Nashville, TN (November 29, 2010)–Special Event Services of Winston-Salem, NC recently used its new Martin Audio MLA system for the Capitol Block Party event featuring Darius Rucker in Nashville.
For this event, a modified Stageline SL320 was set up on the central median of a four-lane road for the annual Block Party event sponsored by Capitol Records, the US Marine Corps, and local entrepreneurs. Martin Audio technical liaison and MLA guru Martyn “Ferrit” Rowe, remarked, “due to the limited rigging points, we elected to fly 10 MLA cabinets from a single point per side. The FOH mix platform was 141 feet from the stage about 3 feet off the floor and part of a tower system for lighting, video and follow spots, with a remote LED video screen located on the rear. The total throw distance was about 377 feet with a 3.9-degree uphill slope, audience coverage was +1.5dB / -4.5dB for a total of 6dB variation,” Ferrit added.
The street in question was lined with trees on both sides, with various Bars and eating establishments/retail shops on the stage right (House left) side, while the other side was more open behind the tree line where various catering and refreshment tents were set up.
A Midas Pro6 console was set up for Darius Rucker, along with an Avid Venue SC48 for Luke Bryan, and a Yamaha PM5D shared by opening acts Jennette McCurdy and Troy Olsen.
After SES system tech Preston Soper aligned the MLA, subs, front and out fills, the system was handed over the system to Billy “Squirrel” Huelin to tune as needed. Asked about his first experience with MLA, Huelin noted, “It went really well. First, it was great having Ferrit there. He’s a great guy to be around and very passionate about what he does. The situation was unusual in that we were down a street and the PA had to fire uphill along the slope of the street and that’s a challenge in and of itself.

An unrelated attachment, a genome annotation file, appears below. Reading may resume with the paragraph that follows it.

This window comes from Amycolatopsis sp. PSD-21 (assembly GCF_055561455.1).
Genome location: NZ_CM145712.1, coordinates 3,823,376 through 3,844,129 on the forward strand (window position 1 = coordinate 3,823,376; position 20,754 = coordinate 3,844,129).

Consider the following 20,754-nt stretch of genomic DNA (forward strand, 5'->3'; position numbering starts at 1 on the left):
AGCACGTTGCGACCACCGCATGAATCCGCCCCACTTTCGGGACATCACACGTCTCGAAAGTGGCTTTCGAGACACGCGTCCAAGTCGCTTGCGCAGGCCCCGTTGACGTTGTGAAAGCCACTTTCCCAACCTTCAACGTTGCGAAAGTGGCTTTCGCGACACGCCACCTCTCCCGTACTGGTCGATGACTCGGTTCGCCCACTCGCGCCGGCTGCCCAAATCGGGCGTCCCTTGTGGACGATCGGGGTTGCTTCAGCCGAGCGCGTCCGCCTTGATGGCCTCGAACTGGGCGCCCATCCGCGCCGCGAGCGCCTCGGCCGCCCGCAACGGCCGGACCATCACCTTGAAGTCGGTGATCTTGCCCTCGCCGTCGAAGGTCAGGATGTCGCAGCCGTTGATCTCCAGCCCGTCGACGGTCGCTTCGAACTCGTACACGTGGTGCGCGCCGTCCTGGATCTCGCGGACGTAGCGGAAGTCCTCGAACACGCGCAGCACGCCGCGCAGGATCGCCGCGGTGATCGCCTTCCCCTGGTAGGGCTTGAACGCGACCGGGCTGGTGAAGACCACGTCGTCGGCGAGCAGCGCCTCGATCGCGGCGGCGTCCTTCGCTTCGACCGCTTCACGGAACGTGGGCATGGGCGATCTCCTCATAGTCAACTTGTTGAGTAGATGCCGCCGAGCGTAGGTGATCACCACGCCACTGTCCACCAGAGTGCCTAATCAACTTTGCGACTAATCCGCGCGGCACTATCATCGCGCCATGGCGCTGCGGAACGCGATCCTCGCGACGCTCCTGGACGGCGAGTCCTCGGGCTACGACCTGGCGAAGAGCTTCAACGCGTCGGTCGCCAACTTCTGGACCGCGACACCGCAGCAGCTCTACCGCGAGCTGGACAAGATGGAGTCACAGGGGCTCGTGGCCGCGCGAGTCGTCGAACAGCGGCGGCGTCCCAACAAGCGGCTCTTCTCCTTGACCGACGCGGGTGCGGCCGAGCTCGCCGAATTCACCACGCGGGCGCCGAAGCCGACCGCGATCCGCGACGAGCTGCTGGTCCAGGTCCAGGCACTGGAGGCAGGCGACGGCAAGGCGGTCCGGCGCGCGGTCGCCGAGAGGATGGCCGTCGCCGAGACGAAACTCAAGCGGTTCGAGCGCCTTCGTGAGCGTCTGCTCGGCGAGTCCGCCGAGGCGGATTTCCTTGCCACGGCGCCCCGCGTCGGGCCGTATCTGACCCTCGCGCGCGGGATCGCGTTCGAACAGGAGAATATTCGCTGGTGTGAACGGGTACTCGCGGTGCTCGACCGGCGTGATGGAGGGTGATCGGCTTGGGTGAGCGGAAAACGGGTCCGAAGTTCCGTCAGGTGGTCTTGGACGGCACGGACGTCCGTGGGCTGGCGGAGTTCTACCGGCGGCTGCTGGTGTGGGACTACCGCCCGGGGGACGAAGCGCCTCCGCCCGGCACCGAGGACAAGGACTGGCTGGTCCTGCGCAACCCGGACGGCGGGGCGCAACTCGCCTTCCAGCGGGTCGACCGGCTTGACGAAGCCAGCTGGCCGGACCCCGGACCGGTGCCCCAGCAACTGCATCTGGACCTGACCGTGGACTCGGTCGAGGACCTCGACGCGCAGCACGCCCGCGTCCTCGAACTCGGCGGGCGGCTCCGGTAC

“One of the first things I noticed as I walked the audience area from left to right, was that there was just no dramatic falling off in the performance of the PA. In the old days, you had to hammer it down to get the sound up the hill, but I was really comfortable where I was knowing there wouldn’t be a dramatic drop off at the top of the hill and there was no need for delays or that type of thing. The other thing I noticed in particular was that you don’t have these harsh crossover points, which happens in traditional PA and line arrays where you get to that one crossover point and you end up with that harsh sound to it.
“In terms of the overall performance of the system, the thing that struck me right away was how much Darius’ vocal jumped right out and how natural it sounded. The midrange really jumped but it wasn’t really rude sounding, just powerful without being harsh. Overall, there’s a much smoother transition as you go from the low mids to the high mids.
“I try not to pass judgment on a system until I’ve used it several times because you have to hear it under different circumstances and in different settings,” Billy concludes. “Using it for the first time, I don’t know if anything else could have done as good or a better job, especially considering how much the weather changed during the day. All of this is important to my job and what I do for Darius and his music, which mainly means the mix needs to be clean. Darius is not a howler or screamer;he’s a genuine baritone, and that’s where you get burned making those transitions sometimes. And hearing how seamless this was turned out to be a big surprise.”
LOUD Technologies Inc.